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Educational Consultant and Online Educator

Matthew, thank you for your

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Matthew, thank you for your help in pointing teachers to specific places to look for those learning targets that will work for them. You suggestions are insightful and useful! I appreciate it. As I'm sure you know, my focus is on multiple tips, so I appreciate that you could go in depth on ones I articulated.

Michael, I share your hesitancy about Standards Based Instruction. It does have its pitfalls. In fact, one of my favorite books is Beyond Standards, by Carol Jago, current NCTE president. She goes in depth on many of these pitfalls I'm sure you have experienced. I believe in Standards Based Instruction, as long as those pitfalls are avoided.
However, my audience is teachers. Standards, both state and common core, are part of the teacher world and reality. Teachers are addressing and targeting specific standards in order to increase student performance. PBL can be challenging when it comes to aligning standards, but it can be done. I want teachers to feel confident that what they are designing to targeted standards and that PBL can help students learn them. PBL is standards based, and thus their needs to be support for teachers around this.

Thanks for the feedback and comments!

mathematics coach

Is it REALLY necessary to

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Is it REALLY necessary to kow-tow to bad ideas like the Common Core and its many bastard off-spring (coming soon to a nation near you)? You've got some nice points to make about PBL. Why sully them with the "standardista" stuff?

Program Director at NC New Schools Project

Where to look when you don't know or haven't seen in real life

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Andrew,

I'm a HUGE PBL advocate, taught wall-to-wall math PBL for 3+ years, and want all math teachers to read this post and take your advice. However, I'm afraid that your remark...

  • "Pick standards that you know or have seen used in real life. If you are unsure, ask you colleagues. I like to say, "The Wisdom is in the room." I'm sure your colleagues, whether it be math teachers or CTE teachers have some great ideas. Pick standards that clearly can have a practical purpose in analyzing a problem and/or design a solution to that problem."

...doesn't necessarily leave teachers with enough information to get started if they are feeling lost or their colleagues aren't able to help. And I don't want to make the case here, but there is evidence that many teachers don't necessarily have the content knowledge or real-world experience to draw upon for project creation.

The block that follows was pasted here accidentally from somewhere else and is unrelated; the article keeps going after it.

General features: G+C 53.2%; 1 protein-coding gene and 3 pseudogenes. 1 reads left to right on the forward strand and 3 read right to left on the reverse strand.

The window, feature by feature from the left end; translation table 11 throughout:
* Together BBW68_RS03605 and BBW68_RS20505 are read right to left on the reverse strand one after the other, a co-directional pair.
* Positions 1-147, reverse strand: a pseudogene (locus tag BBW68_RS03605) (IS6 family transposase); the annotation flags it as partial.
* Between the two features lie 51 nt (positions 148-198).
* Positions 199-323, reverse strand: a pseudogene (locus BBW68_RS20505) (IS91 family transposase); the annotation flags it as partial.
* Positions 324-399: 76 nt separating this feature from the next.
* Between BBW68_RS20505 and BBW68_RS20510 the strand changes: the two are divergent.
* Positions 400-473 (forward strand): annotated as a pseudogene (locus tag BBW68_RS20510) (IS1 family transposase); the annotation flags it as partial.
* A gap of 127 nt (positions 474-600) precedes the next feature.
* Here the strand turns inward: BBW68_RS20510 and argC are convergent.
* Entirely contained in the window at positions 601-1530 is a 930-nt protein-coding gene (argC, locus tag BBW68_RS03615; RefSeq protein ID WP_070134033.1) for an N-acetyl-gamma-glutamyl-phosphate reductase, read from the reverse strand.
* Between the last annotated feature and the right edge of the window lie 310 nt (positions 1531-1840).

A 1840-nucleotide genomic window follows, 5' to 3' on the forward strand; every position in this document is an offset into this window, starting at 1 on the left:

I'd like to propose a strategy that I used when I found it difficult to find connections in designing math PBL experiences: Dust off that old technology, the TEXTBOOK, and look at those "Challenge Problems" that have all of the stars next to them at the end of problem sets. Some very smart people have put a lot of time into those little nuggets and they can serve as seeds for quality projects.

Case in point: In fall 2007, as a rookie PBL teacher, I was looking to design a project that taught exponential equations in Algebra 2. I came across a problem in the back of section that was asking student to calculate the "Apparent Magnitude" (A.M.) of different objects in the night's sky (A.M. is how bright objects seem to us from a distance). Not understanding the topic myself, I dove deep to learn that A.M. works with distance and luminosity (actual brightness) in an exponential fashion (see http://zebu.uoregon.edu/~soper/Light/luminosity.html and http://en.wikipedia.org/wiki/Luminosity). That exploration, and a conversation with a physics teacher friend (your recommendation), led to a project where students designed space goggles, using two polarized lenses that could adjust to different brightnesses, for astronauts to use when visiting other (and far brighter) solar systems. A video of that project presentations can be seen here: http://www.youtube.com/watch?v=sgQFQfFMT2I

I like this strategy paired with your advice for several reasons:

  1. Textbooks are already in the hands of teachers and bring the thoughts of many scholars who authored the books
  2. Looking in depth at one example will often present logical connections to other topics we must teach--in this case I had to also bring in logarithms to help students solve the exponential equations. Talk about a great feeling...students asking ME to show them how logarithms could be useful in their work.
  3. There are these "challenge problems" in nearly every section of a course (granted they are of varying quality)

Just thought I'd share what has worked for me. Thanks for the great post, Andrew. I agree whole-heartedly that, "Designing PBL for Math can be a different beast." And while so many teachers/schools are hungry for math PBL, there are too few resources available.

Best regards,

Matt

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